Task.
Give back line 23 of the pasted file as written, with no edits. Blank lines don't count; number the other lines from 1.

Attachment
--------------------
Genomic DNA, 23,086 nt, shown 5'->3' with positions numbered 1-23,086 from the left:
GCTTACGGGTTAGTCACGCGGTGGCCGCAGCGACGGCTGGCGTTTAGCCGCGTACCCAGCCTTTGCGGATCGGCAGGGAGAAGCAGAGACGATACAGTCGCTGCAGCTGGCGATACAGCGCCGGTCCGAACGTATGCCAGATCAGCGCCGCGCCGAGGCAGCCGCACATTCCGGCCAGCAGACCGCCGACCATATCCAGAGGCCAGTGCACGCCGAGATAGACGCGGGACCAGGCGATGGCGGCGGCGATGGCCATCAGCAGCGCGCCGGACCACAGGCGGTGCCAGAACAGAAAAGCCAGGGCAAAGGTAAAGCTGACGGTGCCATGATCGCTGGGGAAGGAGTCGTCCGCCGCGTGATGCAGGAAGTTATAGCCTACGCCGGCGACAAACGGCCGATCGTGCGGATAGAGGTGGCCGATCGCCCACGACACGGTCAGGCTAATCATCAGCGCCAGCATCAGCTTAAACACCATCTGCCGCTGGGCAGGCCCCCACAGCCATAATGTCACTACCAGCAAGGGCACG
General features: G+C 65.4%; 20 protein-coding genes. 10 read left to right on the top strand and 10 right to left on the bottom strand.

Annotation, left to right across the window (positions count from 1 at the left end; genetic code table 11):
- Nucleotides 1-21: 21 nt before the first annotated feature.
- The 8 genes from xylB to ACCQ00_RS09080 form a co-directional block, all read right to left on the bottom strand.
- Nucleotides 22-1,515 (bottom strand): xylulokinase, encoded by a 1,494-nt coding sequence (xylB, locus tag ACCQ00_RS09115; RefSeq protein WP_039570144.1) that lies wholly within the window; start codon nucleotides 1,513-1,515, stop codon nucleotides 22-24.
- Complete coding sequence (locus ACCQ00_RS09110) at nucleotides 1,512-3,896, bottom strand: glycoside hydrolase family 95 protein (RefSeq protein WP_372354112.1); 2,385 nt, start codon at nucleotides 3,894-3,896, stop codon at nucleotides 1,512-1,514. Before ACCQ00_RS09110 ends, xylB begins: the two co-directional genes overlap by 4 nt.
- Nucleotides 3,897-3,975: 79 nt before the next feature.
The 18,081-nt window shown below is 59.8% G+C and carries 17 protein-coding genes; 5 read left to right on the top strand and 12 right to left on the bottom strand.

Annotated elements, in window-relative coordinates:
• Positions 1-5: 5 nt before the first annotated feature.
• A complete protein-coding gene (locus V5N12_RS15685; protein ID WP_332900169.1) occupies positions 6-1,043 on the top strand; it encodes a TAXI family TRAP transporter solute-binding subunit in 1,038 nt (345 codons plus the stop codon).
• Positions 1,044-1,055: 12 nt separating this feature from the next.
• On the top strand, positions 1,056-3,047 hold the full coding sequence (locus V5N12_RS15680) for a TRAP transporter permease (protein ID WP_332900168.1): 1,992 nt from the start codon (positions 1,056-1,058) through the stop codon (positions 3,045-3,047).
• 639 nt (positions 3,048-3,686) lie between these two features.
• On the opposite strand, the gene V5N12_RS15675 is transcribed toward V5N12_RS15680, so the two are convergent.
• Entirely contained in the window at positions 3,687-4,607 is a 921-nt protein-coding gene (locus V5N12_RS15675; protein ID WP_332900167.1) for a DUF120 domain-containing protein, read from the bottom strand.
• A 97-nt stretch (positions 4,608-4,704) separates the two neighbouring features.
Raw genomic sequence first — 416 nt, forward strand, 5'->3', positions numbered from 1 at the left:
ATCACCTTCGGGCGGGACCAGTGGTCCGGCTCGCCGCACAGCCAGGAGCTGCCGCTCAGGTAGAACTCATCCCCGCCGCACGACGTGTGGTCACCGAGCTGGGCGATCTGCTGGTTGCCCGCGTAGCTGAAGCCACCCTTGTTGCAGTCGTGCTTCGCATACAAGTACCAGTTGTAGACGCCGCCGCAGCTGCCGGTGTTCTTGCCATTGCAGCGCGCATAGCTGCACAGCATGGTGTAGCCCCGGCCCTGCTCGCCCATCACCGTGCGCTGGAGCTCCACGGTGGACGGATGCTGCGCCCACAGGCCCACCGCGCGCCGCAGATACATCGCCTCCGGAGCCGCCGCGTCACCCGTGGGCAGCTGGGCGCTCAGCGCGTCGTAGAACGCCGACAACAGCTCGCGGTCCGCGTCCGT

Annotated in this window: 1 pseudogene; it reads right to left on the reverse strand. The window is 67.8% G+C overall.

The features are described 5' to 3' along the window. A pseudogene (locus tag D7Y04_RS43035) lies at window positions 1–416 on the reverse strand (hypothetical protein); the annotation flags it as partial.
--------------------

The features are described 5' to 3' along the window. A pseudogene (locus tag D7Y04_RS43035) lies at window positions 1–416 on the reverse strand (hypothetical protein); the annotation flags it as partial.